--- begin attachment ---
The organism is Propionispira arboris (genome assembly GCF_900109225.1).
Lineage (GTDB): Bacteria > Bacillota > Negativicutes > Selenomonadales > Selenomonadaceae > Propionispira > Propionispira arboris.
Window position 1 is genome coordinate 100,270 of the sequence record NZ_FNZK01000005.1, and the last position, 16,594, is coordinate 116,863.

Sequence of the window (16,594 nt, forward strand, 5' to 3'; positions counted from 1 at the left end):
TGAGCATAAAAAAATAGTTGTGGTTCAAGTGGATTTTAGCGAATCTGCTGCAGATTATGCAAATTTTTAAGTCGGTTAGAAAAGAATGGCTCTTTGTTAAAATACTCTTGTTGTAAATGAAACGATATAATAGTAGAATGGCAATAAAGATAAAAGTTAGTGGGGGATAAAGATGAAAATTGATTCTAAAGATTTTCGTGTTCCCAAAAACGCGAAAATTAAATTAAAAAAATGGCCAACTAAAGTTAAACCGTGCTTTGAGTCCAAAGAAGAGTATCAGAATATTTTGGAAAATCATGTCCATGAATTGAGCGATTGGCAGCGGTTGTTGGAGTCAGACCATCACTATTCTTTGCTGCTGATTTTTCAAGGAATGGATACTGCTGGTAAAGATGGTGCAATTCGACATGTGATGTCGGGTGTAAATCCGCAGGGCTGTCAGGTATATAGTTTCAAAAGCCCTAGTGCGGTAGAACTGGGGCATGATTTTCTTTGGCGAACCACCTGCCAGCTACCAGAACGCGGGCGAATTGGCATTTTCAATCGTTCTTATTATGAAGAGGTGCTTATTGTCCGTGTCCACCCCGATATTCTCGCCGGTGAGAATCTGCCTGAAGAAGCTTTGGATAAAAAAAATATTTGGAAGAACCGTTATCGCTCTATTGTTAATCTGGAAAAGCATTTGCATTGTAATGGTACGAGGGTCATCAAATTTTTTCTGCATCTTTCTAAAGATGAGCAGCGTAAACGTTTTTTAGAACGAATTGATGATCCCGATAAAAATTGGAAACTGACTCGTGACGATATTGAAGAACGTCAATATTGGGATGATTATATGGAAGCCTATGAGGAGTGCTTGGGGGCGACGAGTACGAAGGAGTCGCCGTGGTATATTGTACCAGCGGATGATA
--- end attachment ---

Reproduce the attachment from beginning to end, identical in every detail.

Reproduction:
The organism is Propionispira arboris (genome assembly GCF_900109225.1).
Lineage (GTDB): Bacteria > Bacillota > Negativicutes > Selenomonadales > Selenomonadaceae > Propionispira > Propionispira arboris.
Window position 1 is genome coordinate 100,270 of the sequence record NZ_FNZK01000005.1, and the last position, 16,594, is coordinate 116,863.

Sequence of the window (16,594 nt, forward strand, 5' to 3'; positions counted from 1 at the left end):
TGAGCATAAAAAAATAGTTGTGGTTCAAGTGGATTTTAGCGAATCTGCTGCAGATTATGCAAATTTTTAAGTCGGTTAGAAAAGAATGGCTCTTTGTTAAAATACTCTTGTTGTAAATGAAACGATATAATAGTAGAATGGCAATAAAGATAAAAGTTAGTGGGGGATAAAGATGAAAATTGATTCTAAAGATTTTCGTGTTCCCAAAAACGCGAAAATTAAATTAAAAAAATGGCCAACTAAAGTTAAACCGTGCTTTGAGTCCAAAGAAGAGTATCAGAATATTTTGGAAAATCATGTCCATGAATTGAGCGATTGGCAGCGGTTGTTGGAGTCAGACCATCACTATTCTTTGCTGCTGATTTTTCAAGGAATGGATACTGCTGGTAAAGATGGTGCAATTCGACATGTGATGTCGGGTGTAAATCCGCAGGGCTGTCAGGTATATAGTTTCAAAAGCCCTAGTGCGGTAGAACTGGGGCATGATTTTCTTTGGCGAACCACCTGCCAGCTACCAGAACGCGGGCGAATTGGCATTTTCAATCGTTCTTATTATGAAGAGGTGCTTATTGTCCGTGTCCACCCCGATATTCTCGCCGGTGAGAATCTGCCTGAAGAAGCTTTGGATAAAAAAAATATTTGGAAGAACCGTTATCGCTCTATTGTTAATCTGGAAAAGCATTTGCATTGTAATGGTACGAGGGTCATCAAATTTTTTCTGCATCTTTCTAAAGATGAGCAGCGTAAACGTTTTTTAGAACGAATTGATGATCCCGATAAAAATTGGAAACTGACTCGTGACGATATTGAAGAACGTCAATATTGGGATGATTATATGGAAGCCTATGAGGAGTGCTTGGGGGCGACGAGTACGAAGGAGTCGCCGTGGTATATTGTACCAGCGGATGATA